There are as many recipes for tomato pasta sauce as there are Italian grandmothers. My Sicilian grandmother used to make her sauce every year from the tomatoes in her garden. Much of the time the sauce had meat in it but I don’t think it was ever exactly the same twice. A child of the depression, my grandmother would throw into the pot whatever she had on hand; scraps of a roast, pieces of cooked pork, sausages, rinds of parmesan cheese. You never knew what you’d find in the sauce, but it was always good.
This is really a base pasta sauce recipe, meant to adapt to whatever you want it to be. Like meat in your sauce? Add a tough cut and let it cook down to make a Bolognese. Want to keep it vegetarian? Enjoy the recipe as it is or add some diced up vegetables. Like Pasta alla Norma? Add red chili flakes and diced eggplant to the sauce. Mushrooms or meatballs, it’s all up to you.
While the photo shows the sauce in a jar, I didn’t can this sauce. There are only so many ways to photograph tomato sauce, and stacks of tupperware just don’t make that pretty of a picture. But the sauce does freeze well, so you can enjoy the taste of freshly made sauce a few months from now, once the weather turns cold.
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Basic Marinara Sauce
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2 yellow onions, peeled and diced (about 2 cups diced)
2 Tbsp olive oil
5-6 cloves of garlic, minced (about 2 Tbsp)
2 Tbsp dried herbs (basil, oregano, rosemary, thyme, etc)* mixed, total
1/2 cup red wine***
12 cups peeled and seeded fresh ripe tomatoes**
salt and pepper to taste
In a large soup pot, heat up the olive oil. Add the onions and cook slowly, on medium heat until they start to caramelize. They should be evenly brown and soft. Cooking them this way brings out the natural sweetness in the onions. Add the garlic and dried herbs and cook for 5 minutes. Deglaze the pan with the 1/2 cup of red wine and cook for 2 minutes more. Add the tomatoes and their juice and stir to combine. Bring to a simmer and cook on low, stirring occasionally for at least 2 hours, or longer depending on the water content of the tomatoes. The sauce should be thick with much of the water evaporated to concentrate the flavor (sometimes I let it cook 4-5 hours over a very low flame). Add salt and pepper to taste.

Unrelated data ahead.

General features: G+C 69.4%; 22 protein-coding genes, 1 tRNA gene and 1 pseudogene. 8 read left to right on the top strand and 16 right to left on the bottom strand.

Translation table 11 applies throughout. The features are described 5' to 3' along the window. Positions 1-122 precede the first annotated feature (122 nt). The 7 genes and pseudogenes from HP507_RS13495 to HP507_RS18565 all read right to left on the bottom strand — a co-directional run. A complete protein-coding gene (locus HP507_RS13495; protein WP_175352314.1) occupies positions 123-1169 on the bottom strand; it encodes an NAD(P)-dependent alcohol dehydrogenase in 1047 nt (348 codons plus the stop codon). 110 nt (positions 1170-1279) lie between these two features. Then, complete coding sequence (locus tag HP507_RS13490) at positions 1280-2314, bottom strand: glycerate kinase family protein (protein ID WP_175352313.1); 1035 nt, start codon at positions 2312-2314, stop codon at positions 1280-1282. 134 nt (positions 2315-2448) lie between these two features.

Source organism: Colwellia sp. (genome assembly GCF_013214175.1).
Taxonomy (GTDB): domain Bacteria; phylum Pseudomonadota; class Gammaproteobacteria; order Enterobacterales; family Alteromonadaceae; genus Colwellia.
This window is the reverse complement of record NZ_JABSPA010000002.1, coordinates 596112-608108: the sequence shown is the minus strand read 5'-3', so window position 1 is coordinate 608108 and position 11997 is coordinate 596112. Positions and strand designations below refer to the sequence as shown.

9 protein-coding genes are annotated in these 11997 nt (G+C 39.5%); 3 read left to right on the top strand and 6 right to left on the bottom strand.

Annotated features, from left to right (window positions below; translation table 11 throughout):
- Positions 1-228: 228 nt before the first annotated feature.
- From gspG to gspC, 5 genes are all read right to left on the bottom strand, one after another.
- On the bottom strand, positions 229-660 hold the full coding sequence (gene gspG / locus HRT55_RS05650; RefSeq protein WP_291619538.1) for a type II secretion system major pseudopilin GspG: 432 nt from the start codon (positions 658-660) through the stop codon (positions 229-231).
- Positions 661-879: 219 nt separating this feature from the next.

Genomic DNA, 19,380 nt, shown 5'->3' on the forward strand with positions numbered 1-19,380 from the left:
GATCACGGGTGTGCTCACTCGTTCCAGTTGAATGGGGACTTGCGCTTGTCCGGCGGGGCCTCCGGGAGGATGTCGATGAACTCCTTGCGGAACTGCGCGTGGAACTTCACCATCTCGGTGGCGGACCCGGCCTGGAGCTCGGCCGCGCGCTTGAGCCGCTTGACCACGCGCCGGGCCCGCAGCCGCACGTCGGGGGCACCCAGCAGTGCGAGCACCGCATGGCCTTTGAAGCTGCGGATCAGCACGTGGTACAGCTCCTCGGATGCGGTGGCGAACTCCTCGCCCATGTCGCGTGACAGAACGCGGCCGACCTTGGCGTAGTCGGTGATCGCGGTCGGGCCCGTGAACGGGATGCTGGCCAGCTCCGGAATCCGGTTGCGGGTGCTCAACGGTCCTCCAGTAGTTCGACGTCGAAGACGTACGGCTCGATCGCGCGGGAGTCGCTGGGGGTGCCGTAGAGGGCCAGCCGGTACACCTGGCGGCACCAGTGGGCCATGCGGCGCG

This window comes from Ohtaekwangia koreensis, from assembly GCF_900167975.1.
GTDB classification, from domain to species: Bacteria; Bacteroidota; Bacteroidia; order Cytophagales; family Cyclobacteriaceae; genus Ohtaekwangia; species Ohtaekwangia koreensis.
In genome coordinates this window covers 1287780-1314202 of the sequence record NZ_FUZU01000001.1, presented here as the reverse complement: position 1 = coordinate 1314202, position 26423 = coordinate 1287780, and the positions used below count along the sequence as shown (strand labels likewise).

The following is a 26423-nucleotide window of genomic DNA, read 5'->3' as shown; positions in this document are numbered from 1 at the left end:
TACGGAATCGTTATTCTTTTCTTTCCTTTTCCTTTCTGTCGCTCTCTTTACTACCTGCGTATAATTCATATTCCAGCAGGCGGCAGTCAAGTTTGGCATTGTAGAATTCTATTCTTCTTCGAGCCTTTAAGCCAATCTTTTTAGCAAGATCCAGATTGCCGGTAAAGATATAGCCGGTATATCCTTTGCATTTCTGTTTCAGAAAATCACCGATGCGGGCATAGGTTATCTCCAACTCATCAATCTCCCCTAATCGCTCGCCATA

*Dried herbs hold their flavor much longer than fresh herbs so when slow cooking. If you want to use fresh herbs, add them at then end of the cooking process, just before serving. Use which ever of those herbs you prefer for a total of 2 Tablespoons.
**Start with 4-5 lbs of fresh, ripe, tomatoes. If you don’t have fresh tomatoes, you can use 2 (28 oz) cans of crushed tomatoes, 1 (28 oz) can of whole tomatoes and 1 (6 oz) can of tomato paste. When I use canned tomatoes, I always add a couple tablespoons of sugar to counteract the acidity of the canned tomatoes. I find I don’t have to add any sugar with the ripe tomatoes from my garden.
***Many of the comments below have asked “Do I have to use red wine?” The answer is no, but it does add to the flavor and if you’re going to have wine with dinner anyway, or have an open bottle, throw some in!
Yields about 2.5 quarts
I’ve had a few people comment (some of them not posted here because they were not nice) that the name “Marinara” refers to a tomato sauce with seafood in it. Just about every definition I could find disputes this. I hope the information below clears up any confusion.
The New Food Lover’s Companion defines Marinara as “A highly seasoned Italian tomato sauce made with onions, garlic and oregano. It’s used with pastas and some meats.” Epicurious uses this same definition.
Even more interesting from a historical perspective was this one from http://www.wisegeek.com/what-is-marinara-sauce.htm
“Marinara sauce originated with sailors in Naples in the 16th century, after the Spaniards introduced the tomato to their neighboring countries. The word marinara is derived from marinaro, which is Italian for “of the sea.” Because of this, many people mistakenly believe marinara sauce includes some type of fish or seafood.
However, marinara sauce loosely translates as “the sauce of the sailors,” because it was a meatless sauce extensively used on sailing ships before modern refrigeration techniques were invented. The lack of meat and the sheer simplicity of making tasty marinara sauce were particularly appealing to the cooks on board sailing ships, because the high acid content of the tomatoes and the absence of any type of meat fat resulted in a sauce which would not easily spoil.”
Finally http://www.merriam-webster.com/dictionary/marinara defines it as:
Main Entry: mar·i·na·ra
Pronunciation: \ˌmer-ə-ˈner-ə, -ˈnär-\
Etymology: Italian (alla) marinara, literally, in sailor style
: made with tomatoes, onions, garlic, and spices <marinara sauce>; also : served with marinara sauce <spaghetti marinara>